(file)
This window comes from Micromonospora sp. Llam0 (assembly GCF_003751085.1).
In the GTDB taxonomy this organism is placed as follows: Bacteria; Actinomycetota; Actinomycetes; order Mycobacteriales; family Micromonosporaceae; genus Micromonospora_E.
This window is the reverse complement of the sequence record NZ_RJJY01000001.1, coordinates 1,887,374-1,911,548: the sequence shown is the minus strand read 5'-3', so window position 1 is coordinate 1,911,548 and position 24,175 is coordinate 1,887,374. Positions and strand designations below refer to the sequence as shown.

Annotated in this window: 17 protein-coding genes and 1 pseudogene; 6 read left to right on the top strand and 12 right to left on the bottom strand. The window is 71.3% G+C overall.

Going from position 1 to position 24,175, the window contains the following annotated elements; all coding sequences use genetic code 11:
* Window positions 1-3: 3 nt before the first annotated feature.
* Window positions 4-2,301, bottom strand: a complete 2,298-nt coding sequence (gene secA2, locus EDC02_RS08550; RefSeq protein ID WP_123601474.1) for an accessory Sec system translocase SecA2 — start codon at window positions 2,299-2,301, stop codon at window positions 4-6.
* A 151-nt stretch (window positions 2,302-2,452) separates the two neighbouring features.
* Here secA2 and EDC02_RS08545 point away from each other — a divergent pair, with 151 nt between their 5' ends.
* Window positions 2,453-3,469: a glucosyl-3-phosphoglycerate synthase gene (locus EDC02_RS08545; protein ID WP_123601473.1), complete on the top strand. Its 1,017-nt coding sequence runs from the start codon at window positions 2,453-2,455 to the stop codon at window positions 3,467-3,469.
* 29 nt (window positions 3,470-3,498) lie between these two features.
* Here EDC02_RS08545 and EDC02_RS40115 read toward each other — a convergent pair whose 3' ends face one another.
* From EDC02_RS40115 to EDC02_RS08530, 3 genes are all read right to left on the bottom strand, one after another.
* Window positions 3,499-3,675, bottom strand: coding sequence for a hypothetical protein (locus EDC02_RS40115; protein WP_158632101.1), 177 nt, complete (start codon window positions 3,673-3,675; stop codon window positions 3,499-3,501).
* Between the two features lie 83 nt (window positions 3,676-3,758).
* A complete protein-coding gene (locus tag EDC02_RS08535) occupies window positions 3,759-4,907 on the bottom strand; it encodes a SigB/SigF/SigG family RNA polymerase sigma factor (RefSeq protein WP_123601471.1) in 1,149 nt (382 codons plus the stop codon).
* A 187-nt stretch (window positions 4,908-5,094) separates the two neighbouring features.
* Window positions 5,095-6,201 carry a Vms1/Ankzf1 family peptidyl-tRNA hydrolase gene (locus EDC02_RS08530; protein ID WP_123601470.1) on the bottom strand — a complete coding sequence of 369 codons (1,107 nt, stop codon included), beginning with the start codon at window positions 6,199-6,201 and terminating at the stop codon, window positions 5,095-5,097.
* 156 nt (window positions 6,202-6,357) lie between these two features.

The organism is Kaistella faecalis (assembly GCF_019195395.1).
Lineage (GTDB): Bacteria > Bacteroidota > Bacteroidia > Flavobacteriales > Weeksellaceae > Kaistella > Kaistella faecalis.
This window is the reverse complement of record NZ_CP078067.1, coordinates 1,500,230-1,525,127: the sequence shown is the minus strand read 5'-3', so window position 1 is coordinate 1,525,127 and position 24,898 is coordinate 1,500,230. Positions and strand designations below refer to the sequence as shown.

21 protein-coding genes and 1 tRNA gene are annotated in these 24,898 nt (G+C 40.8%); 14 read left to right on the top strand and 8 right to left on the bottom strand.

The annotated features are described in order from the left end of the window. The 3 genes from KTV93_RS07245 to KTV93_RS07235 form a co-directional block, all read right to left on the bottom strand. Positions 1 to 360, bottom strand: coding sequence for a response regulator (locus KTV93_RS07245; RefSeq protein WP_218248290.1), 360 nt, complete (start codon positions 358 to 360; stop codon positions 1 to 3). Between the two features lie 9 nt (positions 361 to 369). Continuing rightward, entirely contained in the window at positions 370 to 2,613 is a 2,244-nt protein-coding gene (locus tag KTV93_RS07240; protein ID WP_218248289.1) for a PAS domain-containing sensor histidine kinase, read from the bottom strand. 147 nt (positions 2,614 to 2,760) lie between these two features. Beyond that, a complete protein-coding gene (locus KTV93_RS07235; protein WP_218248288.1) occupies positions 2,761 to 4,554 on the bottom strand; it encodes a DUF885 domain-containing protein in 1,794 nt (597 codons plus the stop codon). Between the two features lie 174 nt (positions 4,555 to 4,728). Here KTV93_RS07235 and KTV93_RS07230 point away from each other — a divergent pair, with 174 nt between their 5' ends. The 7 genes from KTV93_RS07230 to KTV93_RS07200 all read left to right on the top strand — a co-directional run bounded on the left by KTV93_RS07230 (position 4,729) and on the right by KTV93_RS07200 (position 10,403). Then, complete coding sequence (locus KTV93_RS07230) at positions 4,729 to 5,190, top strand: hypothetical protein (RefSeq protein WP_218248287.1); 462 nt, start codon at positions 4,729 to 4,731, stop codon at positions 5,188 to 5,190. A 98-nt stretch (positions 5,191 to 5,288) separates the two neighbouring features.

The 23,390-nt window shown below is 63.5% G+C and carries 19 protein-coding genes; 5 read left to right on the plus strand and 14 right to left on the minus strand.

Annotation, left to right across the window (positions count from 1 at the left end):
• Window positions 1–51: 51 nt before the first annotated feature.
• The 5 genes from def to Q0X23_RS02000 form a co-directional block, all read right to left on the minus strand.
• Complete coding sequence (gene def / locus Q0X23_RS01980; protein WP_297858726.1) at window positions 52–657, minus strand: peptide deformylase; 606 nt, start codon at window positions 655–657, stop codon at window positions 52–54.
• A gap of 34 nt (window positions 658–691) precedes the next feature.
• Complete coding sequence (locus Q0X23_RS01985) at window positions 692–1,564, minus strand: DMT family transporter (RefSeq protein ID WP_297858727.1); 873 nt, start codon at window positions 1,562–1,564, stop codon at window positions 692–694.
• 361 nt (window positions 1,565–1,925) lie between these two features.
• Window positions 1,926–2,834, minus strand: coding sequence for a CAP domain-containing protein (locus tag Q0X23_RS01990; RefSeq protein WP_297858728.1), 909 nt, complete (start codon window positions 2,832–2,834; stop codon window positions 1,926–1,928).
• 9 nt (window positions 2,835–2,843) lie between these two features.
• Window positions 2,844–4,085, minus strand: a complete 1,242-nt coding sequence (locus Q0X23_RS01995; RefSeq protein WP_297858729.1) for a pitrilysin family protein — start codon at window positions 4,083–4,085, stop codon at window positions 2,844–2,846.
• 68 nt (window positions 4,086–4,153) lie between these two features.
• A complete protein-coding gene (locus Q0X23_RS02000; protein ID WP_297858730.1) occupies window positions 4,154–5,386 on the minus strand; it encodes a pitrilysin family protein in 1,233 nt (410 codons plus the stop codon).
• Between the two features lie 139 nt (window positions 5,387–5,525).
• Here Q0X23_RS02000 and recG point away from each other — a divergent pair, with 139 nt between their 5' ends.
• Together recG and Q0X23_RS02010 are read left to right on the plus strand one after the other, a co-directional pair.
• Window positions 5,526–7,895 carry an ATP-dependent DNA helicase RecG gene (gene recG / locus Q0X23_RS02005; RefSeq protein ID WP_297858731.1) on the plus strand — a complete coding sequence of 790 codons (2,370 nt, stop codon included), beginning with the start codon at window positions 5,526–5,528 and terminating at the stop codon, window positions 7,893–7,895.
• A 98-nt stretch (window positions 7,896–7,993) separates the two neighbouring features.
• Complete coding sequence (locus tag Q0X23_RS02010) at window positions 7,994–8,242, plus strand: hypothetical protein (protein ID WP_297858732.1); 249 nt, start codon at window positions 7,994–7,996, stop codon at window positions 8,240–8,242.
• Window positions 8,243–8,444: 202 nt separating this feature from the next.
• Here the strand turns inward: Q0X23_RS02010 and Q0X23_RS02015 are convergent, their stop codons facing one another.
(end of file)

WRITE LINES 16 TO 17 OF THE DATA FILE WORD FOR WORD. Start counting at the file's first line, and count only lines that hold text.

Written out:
* A complete protein-coding gene (locus tag EDC02_RS08535) occupies window positions 3,759-4,907 on the bottom strand; it encodes a SigB/SigF/SigG family RNA polymerase sigma factor (RefSeq protein WP_123601471.1) in 1,149 nt (382 codons plus the stop codon).
* A 187-nt stretch (window positions 4,908-5,094) separates the two neighbouring features.